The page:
Question: How surprised was Coughlin that Albert retired in the first place and then wanted to come back?
SiriusXM's Adam Caplan first reported the news of Albert's plan to return.
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The Jacksonville Jaguars placed left tackle Branden Albert on the reserve/retired list Tuesday, essentially ending his brief and baffling tenure with the team. Under the collective bargaining agreement, the Jaguars had the option to seek a prorated portion (about $3.4 million) of Albert's $8.5 million signing bonus even though Miami paid it in 2014. That's because he's actually reporting back to training camp even after announcing his abrupt retirement from the National Football League only several days earlier.
Under his current deal, Albert's only real guarantee this season was the $8.875 million base salary he was set to make, which would have been fully guaranteed as a vested veteran once Albert crossed the threshold of being on the Jaguars' 53-man roster for Week 1, something that was basically a fait accompli before the retirement talk started.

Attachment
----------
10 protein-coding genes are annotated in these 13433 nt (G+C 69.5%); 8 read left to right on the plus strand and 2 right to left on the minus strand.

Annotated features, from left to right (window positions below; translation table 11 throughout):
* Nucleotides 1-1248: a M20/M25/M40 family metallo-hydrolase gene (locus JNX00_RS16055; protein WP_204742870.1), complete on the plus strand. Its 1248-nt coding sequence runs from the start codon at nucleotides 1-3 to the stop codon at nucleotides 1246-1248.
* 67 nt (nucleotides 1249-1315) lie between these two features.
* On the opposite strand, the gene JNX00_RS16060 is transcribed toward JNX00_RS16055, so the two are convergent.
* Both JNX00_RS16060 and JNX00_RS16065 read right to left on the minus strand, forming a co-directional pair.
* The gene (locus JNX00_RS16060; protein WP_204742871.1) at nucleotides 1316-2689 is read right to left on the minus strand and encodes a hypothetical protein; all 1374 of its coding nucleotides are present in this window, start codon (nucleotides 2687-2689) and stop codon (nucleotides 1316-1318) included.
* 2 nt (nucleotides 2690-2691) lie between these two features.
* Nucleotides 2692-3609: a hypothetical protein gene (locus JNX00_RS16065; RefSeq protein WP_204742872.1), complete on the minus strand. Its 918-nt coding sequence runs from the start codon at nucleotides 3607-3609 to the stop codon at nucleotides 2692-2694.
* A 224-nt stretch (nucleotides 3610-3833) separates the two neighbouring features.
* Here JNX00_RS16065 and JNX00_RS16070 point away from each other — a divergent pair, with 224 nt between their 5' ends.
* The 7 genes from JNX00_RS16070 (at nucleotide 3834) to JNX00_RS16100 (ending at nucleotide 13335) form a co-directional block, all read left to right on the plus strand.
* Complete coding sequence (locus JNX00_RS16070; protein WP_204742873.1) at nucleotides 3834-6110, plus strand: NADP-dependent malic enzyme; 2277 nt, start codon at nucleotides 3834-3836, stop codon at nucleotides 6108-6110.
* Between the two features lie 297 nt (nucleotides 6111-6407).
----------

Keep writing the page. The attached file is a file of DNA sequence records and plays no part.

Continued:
Basically, Albert wanted more guaranteed money since he was acquired from the Dolphins in exchange for a 2018 seventh-round draft pick in March. On Monday, team officials met with Albert. He had five days to return to the team before going on the reserve/retired list or being released. Albert, 32, was expected to compete with rookie Cam Robinson for the team's starting left tackle role in training camp. Albert was working out in the team facility on the players' day off on July 30, and tight end Marcedes Lewis said he spoke with Albert that day and they talked about the upcoming season.